April 12 – 18 is Rail Safety Week
JEFFERSON CITY - To draw attention to steps that can help eliminate senseless deaths and injuries at highway-rail crossings and on railroad tracks, April 12 - 18 will be celebrated as Rail Safety Week in Missouri. During this week, the Missouri Department of Transportation will join forces with the Missouri State Highway Patrol, Missouri Operation Lifesaver, railroad personnel and local law enforcement agencies to raise public awareness about railroad safety.
Positive enforcement events during Rail Safety Week will take place in Independence, Jefferson City and Kirkwood at the following times and locations:
Independence - 10:30 a.m. to noon Monday, April 13
· Union Pacific line at crossings off Noland Road at Osage St. and 35th St.
· Kansas City Southern line at McCoy Ave.
Jefferson City - 9 to 10:30 a.m. Wednesday, April 15
· Union Pacific line at Militia Dr.
Kirkwood - 10:30 a.m. to noon and 1 p.m. to 2 p.m. Friday, April 17
· Union Pacific line at Taylor Ave. and Leffingwell Ave. (10:30 a.m. - Noon)
· BNSF line at the Holmes Ave. crossing (1 - 2 p.m.)
Highway-rail crossing collisions were down significantly in Missouri in 2008, but it was still another deadly year, according to MoDOT. In 2008, the number of collisions at rail crossings dropped to 33 compared to 46 in 2007. Unfortunately, there were seven fatalities at railroad crossings last year - the same number of lives lost in 2007. Furthermore in 2008, at areas other than at crossings, 10 people were hit and killed and 7 were injured while walking illegally on railroad tracks or railroad property.
"Any rail-related injury or fatality is one too many, so we are combining various engineering, education and enforcement efforts to improve rail safety in Missouri," said Rod Massman, MODOT's railroad administrator. "While accidents at crossings for the most part are decreasing, railroad incidents in which people are struck while walking on the tracks are unfortunately on the rise.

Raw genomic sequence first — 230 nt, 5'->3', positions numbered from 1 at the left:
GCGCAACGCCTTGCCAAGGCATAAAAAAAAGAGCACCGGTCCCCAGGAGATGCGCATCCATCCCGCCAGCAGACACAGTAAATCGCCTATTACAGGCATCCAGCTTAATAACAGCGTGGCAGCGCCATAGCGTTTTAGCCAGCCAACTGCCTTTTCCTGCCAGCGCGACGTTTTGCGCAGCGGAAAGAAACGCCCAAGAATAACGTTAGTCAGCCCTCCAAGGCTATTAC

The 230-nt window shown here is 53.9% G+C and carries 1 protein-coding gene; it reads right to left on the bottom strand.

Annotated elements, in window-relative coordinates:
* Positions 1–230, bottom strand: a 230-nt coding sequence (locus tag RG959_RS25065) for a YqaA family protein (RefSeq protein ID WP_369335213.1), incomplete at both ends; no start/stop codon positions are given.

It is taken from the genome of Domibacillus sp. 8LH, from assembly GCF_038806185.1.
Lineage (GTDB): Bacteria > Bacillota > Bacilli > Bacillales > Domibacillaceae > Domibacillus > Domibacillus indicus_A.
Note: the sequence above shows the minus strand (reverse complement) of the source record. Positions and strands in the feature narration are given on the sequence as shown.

Four people have already been killed while walking on the rails in 2009. We are very concerned with this trend, so we are working even harder to warn Missourians to stay off railroad tracks and, as always, use caution when driving over railroad crossings."
Volunteers and staff from the partnering agencies will share rail safety information and remind drivers to buckle up at the crossings listed above. However, all Missourians should remember the following safety tips at rail crossings and on railroad property:
· Cross tracks only at designated pedestrian or roadway crossings only.
· Never drive or walk around lowered gates - it's illegal and deadly.
· Never race a train to the crossing. It is closer and moving faster than you think.
· If your vehicle stalls on or too near the tracks, get out and move quickly away from the tracks in the direction the train is coming from.
· If you are at a multiple track crossing, watch out for a second train from either direction.
· Be aware that trains cannot stop quickly - it can take a freight train moving at 55 miles per hour a mile or more to stop.
· Do not walk on or over railroad property - this is trespassing!
· Do not hunt, fish or bungee jump from railroad bridges or trestles.
· Do not attempt to hop aboard railroad equipment at any time.
"On average, somewhere in the United States, a vehicle or pedestrian is struck by a train every two hours," said Rick Mooney, Missouri Operation Lifesaver director. "Operation Lifesaver has adopted a new slogan with a clear message intended to help eliminate rail tragedies: ‘Stay Off; Stay Away; and Stay Alive.'"
Counties with the highest number of incidents for the past four years have also been targeted for various education and enforcement actions this year.
So far, events are being planned starting in May and throughout the rest of 2009 for the city of St. Louis and the counties of Audrain, Franklin, Greene, Jackson, Jasper, Johnson, Monroe, St. Louis and Stoddard.
Groups interested in scheduling a free rail safety presentation can sign up online at www.showmeol.org/forms/presentation.htm.
For additional information, go to www.modot.org/othertransportation/rail/index.htm.